whereas the WAV byte stream that was coming out of the Windows 10 UWP AudioGraph APIs looked like this;


Clearly, the characters ‘JUNK” stood out for me here and, in as far as I can tell, this second WAV file contains a ‘JUNK chunk’ of 36 bytes. As far as I know, this is valid and is certainly mentioned here and it doesn’t seem to cause Groove music or Windows Media Player any troubles.

However…it did seem to cause troubles for the ‘Project Oxford’ API in that I found that when my stream contained the ‘JUNK chunk’, I got errors from the API whereas once I removed that chunk (and patched up the file length which is also stored in the stream) then things seemed to work so much better Smile

Consequently, my code currently has this slightly hacky method which hacks the byte stream that comes out of the AudioGraph APIs before it gets sent to ‘Oxford’;

    byte[] HackOxfordWavPcmStream(IInputStream inputStream, out int offset)
      var netStream = inputStream.AsStreamForRead();
      var bits = new byte[netStream.Length];
      netStream.Read(bits, 0, bits.Length);

      // original file length
      var pcmFileLength = BitConverter.ToInt32(bits, 4);

      // take away 36 bytes for the JUNK chunk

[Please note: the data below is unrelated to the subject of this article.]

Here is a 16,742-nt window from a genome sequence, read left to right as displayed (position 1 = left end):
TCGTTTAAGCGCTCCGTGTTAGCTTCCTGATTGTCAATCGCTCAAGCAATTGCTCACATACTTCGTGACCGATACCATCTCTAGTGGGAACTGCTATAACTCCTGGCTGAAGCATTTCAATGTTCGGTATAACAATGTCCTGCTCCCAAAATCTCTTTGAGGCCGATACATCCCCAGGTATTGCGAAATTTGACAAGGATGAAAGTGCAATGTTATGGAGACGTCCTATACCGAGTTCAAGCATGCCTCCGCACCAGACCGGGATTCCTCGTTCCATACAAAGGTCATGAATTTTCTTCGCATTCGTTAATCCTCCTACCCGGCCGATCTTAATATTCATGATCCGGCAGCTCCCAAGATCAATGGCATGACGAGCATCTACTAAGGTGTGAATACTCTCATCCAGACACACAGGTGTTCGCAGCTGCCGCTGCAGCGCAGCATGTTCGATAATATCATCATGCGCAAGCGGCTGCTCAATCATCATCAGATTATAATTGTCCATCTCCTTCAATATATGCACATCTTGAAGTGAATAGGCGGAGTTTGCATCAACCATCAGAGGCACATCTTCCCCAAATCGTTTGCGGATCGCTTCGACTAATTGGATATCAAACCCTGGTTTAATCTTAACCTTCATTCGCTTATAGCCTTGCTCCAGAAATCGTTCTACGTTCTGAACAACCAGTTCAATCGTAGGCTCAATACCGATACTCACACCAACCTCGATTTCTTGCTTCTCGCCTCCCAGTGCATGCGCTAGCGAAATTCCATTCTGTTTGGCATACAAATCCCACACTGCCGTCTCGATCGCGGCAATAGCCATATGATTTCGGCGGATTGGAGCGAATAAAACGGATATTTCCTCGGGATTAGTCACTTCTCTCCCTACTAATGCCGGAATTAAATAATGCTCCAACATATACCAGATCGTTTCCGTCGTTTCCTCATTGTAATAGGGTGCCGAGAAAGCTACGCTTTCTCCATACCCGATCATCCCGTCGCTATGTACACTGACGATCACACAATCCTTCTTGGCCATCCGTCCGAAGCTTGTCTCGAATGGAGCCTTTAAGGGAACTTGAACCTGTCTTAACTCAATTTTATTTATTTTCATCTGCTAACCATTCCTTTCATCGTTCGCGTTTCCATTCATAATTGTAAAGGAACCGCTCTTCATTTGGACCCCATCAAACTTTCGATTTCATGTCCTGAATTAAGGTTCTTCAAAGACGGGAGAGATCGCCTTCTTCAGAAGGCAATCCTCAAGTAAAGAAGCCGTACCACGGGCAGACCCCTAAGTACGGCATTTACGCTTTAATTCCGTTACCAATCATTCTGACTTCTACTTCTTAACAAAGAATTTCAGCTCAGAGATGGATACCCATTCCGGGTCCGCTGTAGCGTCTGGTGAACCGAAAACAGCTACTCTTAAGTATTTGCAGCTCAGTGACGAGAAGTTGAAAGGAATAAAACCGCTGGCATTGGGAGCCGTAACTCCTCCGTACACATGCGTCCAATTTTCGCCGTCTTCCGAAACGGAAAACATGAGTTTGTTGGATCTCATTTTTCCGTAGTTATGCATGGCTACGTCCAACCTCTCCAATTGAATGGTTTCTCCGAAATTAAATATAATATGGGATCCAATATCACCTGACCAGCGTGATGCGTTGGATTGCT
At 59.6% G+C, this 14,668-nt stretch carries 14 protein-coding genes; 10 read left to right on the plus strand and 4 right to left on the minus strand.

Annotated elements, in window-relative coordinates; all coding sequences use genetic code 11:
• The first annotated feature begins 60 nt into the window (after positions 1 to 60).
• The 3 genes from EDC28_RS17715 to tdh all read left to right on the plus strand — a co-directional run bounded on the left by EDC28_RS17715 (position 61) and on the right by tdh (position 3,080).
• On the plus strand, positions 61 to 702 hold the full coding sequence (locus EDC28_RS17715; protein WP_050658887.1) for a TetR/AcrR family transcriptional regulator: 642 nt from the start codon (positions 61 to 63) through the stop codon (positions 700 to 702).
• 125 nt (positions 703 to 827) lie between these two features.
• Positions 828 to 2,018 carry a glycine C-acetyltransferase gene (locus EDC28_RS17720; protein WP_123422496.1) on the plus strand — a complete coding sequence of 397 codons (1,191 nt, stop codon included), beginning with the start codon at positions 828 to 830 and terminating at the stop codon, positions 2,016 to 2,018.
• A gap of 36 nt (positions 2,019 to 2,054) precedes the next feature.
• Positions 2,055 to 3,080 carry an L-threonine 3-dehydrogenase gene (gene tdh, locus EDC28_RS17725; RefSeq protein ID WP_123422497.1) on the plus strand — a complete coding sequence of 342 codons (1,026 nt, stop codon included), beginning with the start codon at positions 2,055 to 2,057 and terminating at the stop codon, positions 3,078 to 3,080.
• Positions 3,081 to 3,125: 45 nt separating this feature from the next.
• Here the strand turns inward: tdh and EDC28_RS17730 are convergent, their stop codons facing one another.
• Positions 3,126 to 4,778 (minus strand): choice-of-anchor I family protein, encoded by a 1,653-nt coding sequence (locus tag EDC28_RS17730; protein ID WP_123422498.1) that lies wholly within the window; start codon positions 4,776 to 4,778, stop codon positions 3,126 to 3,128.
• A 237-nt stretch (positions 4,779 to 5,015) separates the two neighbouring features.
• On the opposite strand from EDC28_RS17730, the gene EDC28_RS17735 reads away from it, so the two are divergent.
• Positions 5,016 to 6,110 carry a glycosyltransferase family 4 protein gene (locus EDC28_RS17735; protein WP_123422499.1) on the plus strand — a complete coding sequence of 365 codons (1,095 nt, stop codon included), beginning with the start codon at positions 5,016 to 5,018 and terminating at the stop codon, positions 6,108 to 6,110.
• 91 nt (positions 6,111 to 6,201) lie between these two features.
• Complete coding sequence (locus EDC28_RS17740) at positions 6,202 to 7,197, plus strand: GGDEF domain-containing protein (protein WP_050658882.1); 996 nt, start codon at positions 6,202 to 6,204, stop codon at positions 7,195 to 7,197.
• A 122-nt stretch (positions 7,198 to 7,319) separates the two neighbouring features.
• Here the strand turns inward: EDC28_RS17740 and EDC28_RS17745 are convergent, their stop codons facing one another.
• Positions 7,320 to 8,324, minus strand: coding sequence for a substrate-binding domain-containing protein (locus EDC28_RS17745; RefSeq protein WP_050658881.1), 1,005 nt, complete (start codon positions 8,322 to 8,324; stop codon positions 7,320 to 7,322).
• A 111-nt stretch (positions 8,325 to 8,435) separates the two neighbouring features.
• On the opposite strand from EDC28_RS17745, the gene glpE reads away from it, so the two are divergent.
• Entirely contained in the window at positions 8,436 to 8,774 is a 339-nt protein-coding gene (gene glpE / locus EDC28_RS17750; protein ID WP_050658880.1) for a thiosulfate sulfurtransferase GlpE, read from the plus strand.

pcmFileLength -= 36;

      // now copy 12 bytes from start of bytes to 36 bytes further on
      for (int i = 0; i < 12; i++)
        bits[i + 36] = bits[i];
      // now put modified file length into byts 40-43
      var newLengthBits = BitConverter.GetBytes(pcmFileLength);
      newLengthBits.CopyTo(bits, 40);

      // the bits that we want are now 36 onwards in this array
      offset = 36;

      return (bits);

Once I had that code in place, I seemed to be able to submit audio to ‘Oxford’s speaker verification endpoints for both enrolment and verification with no hassle whatsoever.

I’m not sure whether I could somehow push the AudioGraph APIs to not emit this JUNK chunk but, for now, I’ve gone with the hack after wasting quite a few hours trying to figure it out.

In Action

Putting it together, I have the most basic UI which runs like this – the demo below is a little bit ‘dry’ as I’ve not got a community of users to try it out with as I write this post but maybe you can try it out yourself and see how it works for you with a set of voices;


If you want the code, it’s here for download but there’s a #error in a file called Keys.cs where you would need to supply your own API key for Oxford’s speaker recognition API.


With the code as it is, I don’t think it’d be too hard to add on calls to the identification service and try that out as well. I might get there in a follow on post…


Voice verification/identification here is exciting stuff Smile You could imagine building a system (web connected) that used Oxford’s facial and voice verification to add 2/3 factor authentication to something like a secure swipe-card door access system.

At the time of writing, facial recognition is available on device (Intel’s RealSense SDK for desktop apps) and is based on depth camera images (like those used in ‘Windows Hello’).

For voice recognition though I’m not aware of an on-device service whether for desktop or UWP so it’s exciting to see this up at ‘Oxford’ in preview (free) for developers to experiment with.

Give it a whirl Smile